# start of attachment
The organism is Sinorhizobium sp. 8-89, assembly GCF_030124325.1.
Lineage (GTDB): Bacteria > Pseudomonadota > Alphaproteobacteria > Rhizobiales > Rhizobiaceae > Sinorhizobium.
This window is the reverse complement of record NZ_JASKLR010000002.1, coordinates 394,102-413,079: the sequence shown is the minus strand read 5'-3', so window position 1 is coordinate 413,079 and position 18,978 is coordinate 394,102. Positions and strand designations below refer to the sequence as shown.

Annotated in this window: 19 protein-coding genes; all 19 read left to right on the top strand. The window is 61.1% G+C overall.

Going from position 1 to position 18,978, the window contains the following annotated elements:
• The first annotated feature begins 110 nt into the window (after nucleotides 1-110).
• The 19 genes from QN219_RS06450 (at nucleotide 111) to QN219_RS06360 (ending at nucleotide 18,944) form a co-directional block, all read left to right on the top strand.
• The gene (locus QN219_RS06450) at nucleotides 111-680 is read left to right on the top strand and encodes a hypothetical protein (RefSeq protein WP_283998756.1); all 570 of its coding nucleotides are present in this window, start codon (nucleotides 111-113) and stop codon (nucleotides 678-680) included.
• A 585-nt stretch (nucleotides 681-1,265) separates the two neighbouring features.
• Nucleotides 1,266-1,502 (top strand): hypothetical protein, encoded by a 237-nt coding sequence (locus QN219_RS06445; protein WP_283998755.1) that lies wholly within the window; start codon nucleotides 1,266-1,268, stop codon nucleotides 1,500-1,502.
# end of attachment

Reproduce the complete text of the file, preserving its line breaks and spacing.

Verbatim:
The organism is Sinorhizobium sp. 8-89, assembly GCF_030124325.1.
Lineage (GTDB): Bacteria > Pseudomonadota > Alphaproteobacteria > Rhizobiales > Rhizobiaceae > Sinorhizobium.
This window is the reverse complement of record NZ_JASKLR010000002.1, coordinates 394,102-413,079: the sequence shown is the minus strand read 5'-3', so window position 1 is coordinate 413,079 and position 18,978 is coordinate 394,102. Positions and strand designations below refer to the sequence as shown.

Annotated in this window: 19 protein-coding genes; all 19 read left to right on the top strand. The window is 61.1% G+C overall.

Going from position 1 to position 18,978, the window contains the following annotated elements:
• The first annotated feature begins 110 nt into the window (after nucleotides 1-110).
• The 19 genes from QN219_RS06450 (at nucleotide 111) to QN219_RS06360 (ending at nucleotide 18,944) form a co-directional block, all read left to right on the top strand.
• The gene (locus QN219_RS06450) at nucleotides 111-680 is read left to right on the top strand and encodes a hypothetical protein (RefSeq protein WP_283998756.1); all 570 of its coding nucleotides are present in this window, start codon (nucleotides 111-113) and stop codon (nucleotides 678-680) included.
• A 585-nt stretch (nucleotides 681-1,265) separates the two neighbouring features.
• Nucleotides 1,266-1,502 (top strand): hypothetical protein, encoded by a 237-nt coding sequence (locus QN219_RS06445; protein WP_283998755.1) that lies wholly within the window; start codon nucleotides 1,266-1,268, stop codon nucleotides 1,500-1,502.